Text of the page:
I have really enjoyed reading a couple of your entries! I can't believe some of the reactions you apparently get from deaf adults about your decision to help your son be able to hear!!!!!! My daughter has hydrocephalus and cerebral palsy, and I sort of equate your experiences to someone with cerebral palsy telling me I was denying my daughter the experience of being part of the cp community by getting botox shots in her thighs so that she can learn to walk. Ridiculous. Why would you choose to limit your child's opportunities to one community when you can give him the whole world experience as well as the deaf community?? I'm shocked to hear that ANYONE would question you for trying to give your son the gift of hearing!!!

patti durr said...

you ask many many questions - all of them good

no u and your son should not be shunned

the issue of CI are controversial and upsetting for the Deaf community in general because with CI often comes programs that tell parents not to use ASL (such as AVT)

oral/aural only approaches have been very harmful to many Deaf people - it is a very emotional and personal issue for many Deaf people - does that justify treating u or your son harshly - no not at all

When a parent deaf or hearing chooses to have their child get an implant and deny them the use of ASL - for many Deaf people that represents the alienation and linguistic and cultural genocide

if u r planning to raise Noah bilingually and biculturally = GREAT that would be AWESOME

will SOME Deaf people still react to his CI - yes. for Deaf people it is still a visual signifier of rejection - of the medical world trying to FIX and irradicate Deaf people

this has been done and tried many many times over the years

its not fun and its not cool so presently that is what the CI represents

when some Deaf folks see CI on Deaf children a piece of them is shattered - its like a link in them is being severed because the assumption is that with this CI will come a more hearing like - non-signing deaf person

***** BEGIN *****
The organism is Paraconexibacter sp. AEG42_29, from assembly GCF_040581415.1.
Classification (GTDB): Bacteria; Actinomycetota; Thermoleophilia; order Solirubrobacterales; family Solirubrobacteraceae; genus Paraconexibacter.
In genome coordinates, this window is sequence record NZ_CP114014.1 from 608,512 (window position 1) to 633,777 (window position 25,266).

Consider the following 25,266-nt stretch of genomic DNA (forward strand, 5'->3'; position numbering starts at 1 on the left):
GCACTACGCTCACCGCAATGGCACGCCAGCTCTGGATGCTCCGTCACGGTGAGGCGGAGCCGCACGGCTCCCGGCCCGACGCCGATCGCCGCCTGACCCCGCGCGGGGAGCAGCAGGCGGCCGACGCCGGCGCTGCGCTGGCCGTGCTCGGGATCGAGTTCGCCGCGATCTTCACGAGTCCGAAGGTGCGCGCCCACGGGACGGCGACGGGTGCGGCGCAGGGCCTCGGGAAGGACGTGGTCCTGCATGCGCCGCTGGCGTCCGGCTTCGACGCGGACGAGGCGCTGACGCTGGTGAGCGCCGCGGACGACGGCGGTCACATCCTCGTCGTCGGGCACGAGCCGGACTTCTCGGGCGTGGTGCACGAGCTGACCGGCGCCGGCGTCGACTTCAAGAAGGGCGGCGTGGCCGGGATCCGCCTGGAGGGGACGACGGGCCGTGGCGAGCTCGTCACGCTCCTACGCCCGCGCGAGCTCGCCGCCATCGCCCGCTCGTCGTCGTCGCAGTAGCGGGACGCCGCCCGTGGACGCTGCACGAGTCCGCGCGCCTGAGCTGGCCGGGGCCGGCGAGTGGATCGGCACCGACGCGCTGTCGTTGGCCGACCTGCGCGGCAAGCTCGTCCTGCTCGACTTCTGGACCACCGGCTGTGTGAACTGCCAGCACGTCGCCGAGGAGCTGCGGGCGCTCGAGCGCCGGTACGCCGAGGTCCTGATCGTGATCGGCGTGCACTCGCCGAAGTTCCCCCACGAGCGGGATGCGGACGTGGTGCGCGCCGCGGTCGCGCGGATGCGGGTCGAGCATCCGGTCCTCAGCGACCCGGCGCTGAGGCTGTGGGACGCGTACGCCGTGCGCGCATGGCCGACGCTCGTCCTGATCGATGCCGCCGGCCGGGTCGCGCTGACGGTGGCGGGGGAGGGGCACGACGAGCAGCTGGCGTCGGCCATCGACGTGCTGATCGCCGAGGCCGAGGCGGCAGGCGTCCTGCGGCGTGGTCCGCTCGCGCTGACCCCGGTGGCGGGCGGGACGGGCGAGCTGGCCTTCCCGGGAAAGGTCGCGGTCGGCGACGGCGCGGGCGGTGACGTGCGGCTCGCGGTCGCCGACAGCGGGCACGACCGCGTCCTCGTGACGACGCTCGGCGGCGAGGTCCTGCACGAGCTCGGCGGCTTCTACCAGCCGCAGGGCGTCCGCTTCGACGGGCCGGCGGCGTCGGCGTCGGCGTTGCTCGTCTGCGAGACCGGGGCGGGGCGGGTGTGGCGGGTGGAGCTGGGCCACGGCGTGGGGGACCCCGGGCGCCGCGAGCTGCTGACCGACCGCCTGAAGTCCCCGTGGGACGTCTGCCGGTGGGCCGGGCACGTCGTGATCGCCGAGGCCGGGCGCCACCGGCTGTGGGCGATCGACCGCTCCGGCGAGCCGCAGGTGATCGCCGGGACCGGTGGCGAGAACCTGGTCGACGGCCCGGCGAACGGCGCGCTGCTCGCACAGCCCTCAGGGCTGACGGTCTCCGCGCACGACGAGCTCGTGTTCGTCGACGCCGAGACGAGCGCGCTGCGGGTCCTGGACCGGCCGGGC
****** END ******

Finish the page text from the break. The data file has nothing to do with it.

i teach at a large Deaf college and we have seen an increase in students with CI without seeing a decrease in student signing

i am not fearful that CIs mean the demise of ASL

however i know from many of the stories my students have told me is that the CI for them who got it often represents their parents desire for them to be hearing

i think the best thing u can give to ur Noah - which i think u r doing - is unconditional love. u love him for who and what he is - a glorious thriving banana and thank you signing Deaf-blind child

this is the foundation of which we are all built - this total acceptance from our parents

in terms of some members of the Deaf community responding harshly or reacting when they see Noah's CI - it reminds me of when i was nursing my kids and some folks would comment or stare or communicate disdain (others would communicate support and warmth also), i shared with a more experienced mom some of the negative responses i would get and she said "simple, don't look"

so when u see folks reacting in a way that upsets u - look away - give them time to process this and come to terms with it

also u might want to consider if u r bringing NOah to Deaf related events to expose him to Deaf culture and ASL - to simply take off the processor as he really wouldnt need it in those environments. I think it is just a visually discongruent image presently for the Deaf-world - to see Deaf children in an ASL rich environment using a CI. In other settings it has application but in those particular settings perhaps it is not needed

just a thought as we all try to figure out this together